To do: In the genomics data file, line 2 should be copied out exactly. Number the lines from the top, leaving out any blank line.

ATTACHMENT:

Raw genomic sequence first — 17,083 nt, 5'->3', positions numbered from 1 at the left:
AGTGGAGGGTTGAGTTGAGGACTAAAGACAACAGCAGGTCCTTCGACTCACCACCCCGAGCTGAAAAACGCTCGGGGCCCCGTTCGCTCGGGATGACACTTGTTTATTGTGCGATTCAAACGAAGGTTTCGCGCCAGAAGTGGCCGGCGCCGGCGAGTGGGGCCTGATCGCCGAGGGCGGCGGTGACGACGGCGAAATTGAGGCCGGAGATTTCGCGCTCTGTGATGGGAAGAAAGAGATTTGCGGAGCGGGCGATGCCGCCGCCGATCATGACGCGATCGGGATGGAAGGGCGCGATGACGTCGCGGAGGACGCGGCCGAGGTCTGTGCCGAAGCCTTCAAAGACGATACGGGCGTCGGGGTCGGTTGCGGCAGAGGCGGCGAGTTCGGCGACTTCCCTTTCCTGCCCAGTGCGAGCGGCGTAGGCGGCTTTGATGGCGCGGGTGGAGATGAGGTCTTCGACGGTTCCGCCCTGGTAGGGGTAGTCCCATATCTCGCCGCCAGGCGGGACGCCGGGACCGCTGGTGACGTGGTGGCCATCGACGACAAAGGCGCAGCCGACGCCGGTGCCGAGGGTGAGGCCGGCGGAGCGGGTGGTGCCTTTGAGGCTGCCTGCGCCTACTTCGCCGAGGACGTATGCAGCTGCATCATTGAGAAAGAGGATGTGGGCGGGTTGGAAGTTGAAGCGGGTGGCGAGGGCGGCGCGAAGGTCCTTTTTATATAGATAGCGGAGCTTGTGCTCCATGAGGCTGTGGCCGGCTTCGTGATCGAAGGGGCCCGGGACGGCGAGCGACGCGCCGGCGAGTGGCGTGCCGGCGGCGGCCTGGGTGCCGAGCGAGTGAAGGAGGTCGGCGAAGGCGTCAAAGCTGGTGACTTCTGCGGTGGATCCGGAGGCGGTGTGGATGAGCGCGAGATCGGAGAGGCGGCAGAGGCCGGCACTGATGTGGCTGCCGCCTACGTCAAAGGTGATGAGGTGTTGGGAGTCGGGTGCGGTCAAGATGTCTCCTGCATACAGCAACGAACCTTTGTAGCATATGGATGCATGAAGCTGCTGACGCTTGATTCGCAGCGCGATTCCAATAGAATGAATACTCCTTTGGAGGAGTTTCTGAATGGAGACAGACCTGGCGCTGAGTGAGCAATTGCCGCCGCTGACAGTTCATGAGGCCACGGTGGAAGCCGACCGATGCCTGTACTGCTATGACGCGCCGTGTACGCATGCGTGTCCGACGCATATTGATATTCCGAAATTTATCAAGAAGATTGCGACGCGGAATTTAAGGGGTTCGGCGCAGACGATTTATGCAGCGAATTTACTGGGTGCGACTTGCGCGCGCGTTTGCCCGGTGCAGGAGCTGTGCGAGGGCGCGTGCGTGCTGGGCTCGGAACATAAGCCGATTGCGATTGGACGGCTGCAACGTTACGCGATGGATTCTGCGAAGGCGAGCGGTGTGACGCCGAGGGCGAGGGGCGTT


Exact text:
AGTGGAGGGTTGAGTTGAGGACTAAAGACAACAGCAGGTCCTTCGACTCACCACCCCGAGCTGAAAAACGCTCGGGGCCCCGTTCGCTCGGGATGACACTTGTTTATTGTGCGATTCAAACGAAGGTTTCGCGCCAGAAGTGGCCGGCGCCGGCGAGTGGGGCCTGATCGCCGAGGGCGGCGGTGACGACGGCGAAATTGAGGCCGGAGATTTCGCGCTCTGTGATGGGAAGAAAGAGATTTGCGGAGCGGGCGATGCCGCCGCCGATCATGACGCGATCGGGATGGAAGGGCGCGATGACGTCGCGGAGGACGCGGCCGAGGTCTGTGCCGAAGCCTTCAAAGACGATACGGGCGTCGGGGTCGGTTGCGGCAGAGGCGGCGAGTTCGGCGACTTCCCTTTCCTGCCCAGTGCGAGCGGCGTAGGCGGCTTTGATGGCGCGGGTGGAGATGAGGTCTTCGACGGTTCCGCCCTGGTAGGGGTAGTCCCATATCTCGCCGCCAGGCGGGACGCCGGGACCGCTGGTGACGTGGTGGCCATCGACGACAAAGGCGCAGCCGACGCCGGTGCCGAGGGTGAGGCCGGCGGAGCGGGTGGTGCCTTTGAGGCTGCCTGCGCCTACTTCGCCGAGGACGTATGCAGCTGCATCATTGAGAAAGAGGATGTGGGCGGGTTGGAAGTTGAAGCGGGTGGCGAGGGCGGCGCGAAGGTCCTTTTTATATAGATAGCGGAGCTTGTGCTCCATGAGGCTGTGGCCGGCTTCGTGATCGAAGGGGCCCGGGACGGCGAGCGACGCGCCGGCGAGTGGCGTGCCGGCGGCGGCCTGGGTGCCGAGCGAGTGAAGGAGGTCGGCGAAGGCGTCAAAGCTGGTGACTTCTGCGGTGGATCCGGAGGCGGTGTGGATGAGCGCGAGATCGGAGAGGCGGCAGAGGCCGGCACTGATGTGGCTGCCGCCTACGTCAAAGGTGATGAGGTGTTGGGAGTCGGGTGCGGTCAAGATGTCTCCTGCATACAGCAACGAACCTTTGTAGCATATGGATGCATGAAGCTGCTGACGCTTGATTCGCAGCGCGATTCCAATAGAATGAATACTCCTTTGGAGGAGTTTCTGAATGGAGACAGACCTGGCGCTGAGTGAGCAATTGCCGCCGCTGACAGTTCATGAGGCCACGGTGGAAGCCGACCGATGCCTGTACTGCTATGACGCGCCGTGTACGCATGCGTGTCCGACGCATATTGATATTCCGAAATTTATCAAGAAGATTGCGACGCGGAATTTAAGGGGTTCGGCGCAGACGATTTATGCAGCGAATTTACTGGGTGCGACTTGCGCGCGCGTTTGCCCGGTGCAGGAGCTGTGCGAGGGCGCGTGCGTGCTGGGCTCGGAACATAAGCCGATTGCGATTGGACGGCTGCAACGTTACGCGATGGATTCTGCGAAGGCGAGCGGTGTGACGCCGAGGGCGAGGGGCGTT